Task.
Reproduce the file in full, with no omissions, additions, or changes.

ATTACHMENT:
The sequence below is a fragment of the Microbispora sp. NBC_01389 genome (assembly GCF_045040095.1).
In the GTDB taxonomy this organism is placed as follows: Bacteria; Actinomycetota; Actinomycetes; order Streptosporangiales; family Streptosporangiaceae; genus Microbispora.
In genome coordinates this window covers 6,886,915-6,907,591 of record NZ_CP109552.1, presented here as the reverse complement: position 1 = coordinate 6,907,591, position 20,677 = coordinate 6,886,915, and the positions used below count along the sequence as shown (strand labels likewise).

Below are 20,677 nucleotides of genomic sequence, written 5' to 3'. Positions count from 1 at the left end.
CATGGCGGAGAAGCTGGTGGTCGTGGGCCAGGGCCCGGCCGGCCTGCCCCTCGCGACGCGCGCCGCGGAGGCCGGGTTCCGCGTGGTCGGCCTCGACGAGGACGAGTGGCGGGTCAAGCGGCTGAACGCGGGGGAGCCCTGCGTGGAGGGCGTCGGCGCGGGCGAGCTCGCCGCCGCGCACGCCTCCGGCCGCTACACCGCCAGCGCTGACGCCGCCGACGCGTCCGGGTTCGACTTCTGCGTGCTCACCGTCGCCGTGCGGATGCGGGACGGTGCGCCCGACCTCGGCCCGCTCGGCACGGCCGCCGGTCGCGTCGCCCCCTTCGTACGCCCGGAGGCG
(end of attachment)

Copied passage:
The sequence below is a fragment of the Microbispora sp. NBC_01389 genome (assembly GCF_045040095.1).
In the GTDB taxonomy this organism is placed as follows: Bacteria; Actinomycetota; Actinomycetes; order Streptosporangiales; family Streptosporangiaceae; genus Microbispora.
In genome coordinates this window covers 6,886,915-6,907,591 of record NZ_CP109552.1, presented here as the reverse complement: position 1 = coordinate 6,907,591, position 20,677 = coordinate 6,886,915, and the positions used below count along the sequence as shown (strand labels likewise).

Below are 20,677 nucleotides of genomic sequence, written 5' to 3'. Positions count from 1 at the left end.
CATGGCGGAGAAGCTGGTGGTCGTGGGCCAGGGCCCGGCCGGCCTGCCCCTCGCGACGCGCGCCGCGGAGGCCGGGTTCCGCGTGGTCGGCCTCGACGAGGACGAGTGGCGGGTCAAGCGGCTGAACGCGGGGGAGCCCTGCGTGGAGGGCGTCGGCGCGGGCGAGCTCGCCGCCGCGCACGCCTCCGGCCGCTACACCGCCAGCGCTGACGCCGCCGACGCGTCCGGGTTCGACTTCTGCGTGCTCACCGTCGCCGTGCGGATGCGGGACGGTGCGCCCGACCTCGGCCCGCTCGGCACGGCCGCCGGTCGCGTCGCCCCCTTCGTACGCCCGGAGGCG